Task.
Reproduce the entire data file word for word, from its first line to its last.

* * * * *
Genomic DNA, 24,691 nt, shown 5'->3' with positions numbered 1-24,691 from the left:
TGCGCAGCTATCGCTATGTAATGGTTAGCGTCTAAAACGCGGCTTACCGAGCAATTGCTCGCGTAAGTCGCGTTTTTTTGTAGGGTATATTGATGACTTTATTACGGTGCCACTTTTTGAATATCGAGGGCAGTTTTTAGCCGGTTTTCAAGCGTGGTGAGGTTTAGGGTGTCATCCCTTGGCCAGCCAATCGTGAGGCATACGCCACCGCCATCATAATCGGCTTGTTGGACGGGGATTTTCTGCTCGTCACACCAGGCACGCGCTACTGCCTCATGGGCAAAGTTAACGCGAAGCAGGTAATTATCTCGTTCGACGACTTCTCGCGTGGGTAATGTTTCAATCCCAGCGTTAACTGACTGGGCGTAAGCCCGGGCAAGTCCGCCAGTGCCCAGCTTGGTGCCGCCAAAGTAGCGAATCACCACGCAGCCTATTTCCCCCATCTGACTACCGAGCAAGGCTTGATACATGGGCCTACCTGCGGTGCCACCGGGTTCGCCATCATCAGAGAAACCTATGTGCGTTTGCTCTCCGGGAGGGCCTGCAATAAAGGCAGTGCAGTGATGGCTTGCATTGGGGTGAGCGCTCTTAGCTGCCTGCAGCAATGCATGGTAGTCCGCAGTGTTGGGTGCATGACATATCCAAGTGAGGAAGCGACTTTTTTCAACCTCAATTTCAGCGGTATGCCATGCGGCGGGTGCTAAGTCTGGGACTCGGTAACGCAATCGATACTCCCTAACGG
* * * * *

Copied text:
Genomic DNA, 24,691 nt, shown 5'->3' with positions numbered 1-24,691 from the left:
TGCGCAGCTATCGCTATGTAATGGTTAGCGTCTAAAACGCGGCTTACCGAGCAATTGCTCGCGTAAGTCGCGTTTTTTTGTAGGGTATATTGATGACTTTATTACGGTGCCACTTTTTGAATATCGAGGGCAGTTTTTAGCCGGTTTTCAAGCGTGGTGAGGTTTAGGGTGTCATCCCTTGGCCAGCCAATCGTGAGGCATACGCCACCGCCATCATAATCGGCTTGTTGGACGGGGATTTTCTGCTCGTCACACCAGGCACGCGCTACTGCCTCATGGGCAAAGTTAACGCGAAGCAGGTAATTATCTCGTTCGACGACTTCTCGCGTGGGTAATGTTTCAATCCCAGCGTTAACTGACTGGGCGTAAGCCCGGGCAAGTCCGCCAGTGCCCAGCTTGGTGCCGCCAAAGTAGCGAATCACCACGCAGCCTATTTCCCCCATCTGACTACCGAGCAAGGCTTGATACATGGGCCTACCTGCGGTGCCACCGGGTTCGCCATCATCAGAGAAACCTATGTGCGTTTGCTCTCCGGGAGGGCCTGCAATAAAGGCAGTGCAGTGATGGCTTGCATTGGGGTGAGCGCTCTTAGCTGCCTGCAGCAATGCATGGTAGTCCGCAGTGTTGGGTGCATGACATATCCAAGTGAGGAAGCGACTTTTTTCAACCTCAATTTCAGCGGTATGCCATGCGGCGGGTGCTAAGTCTGGGACTCGGTAACGCAATCGATACTCCCTAACGG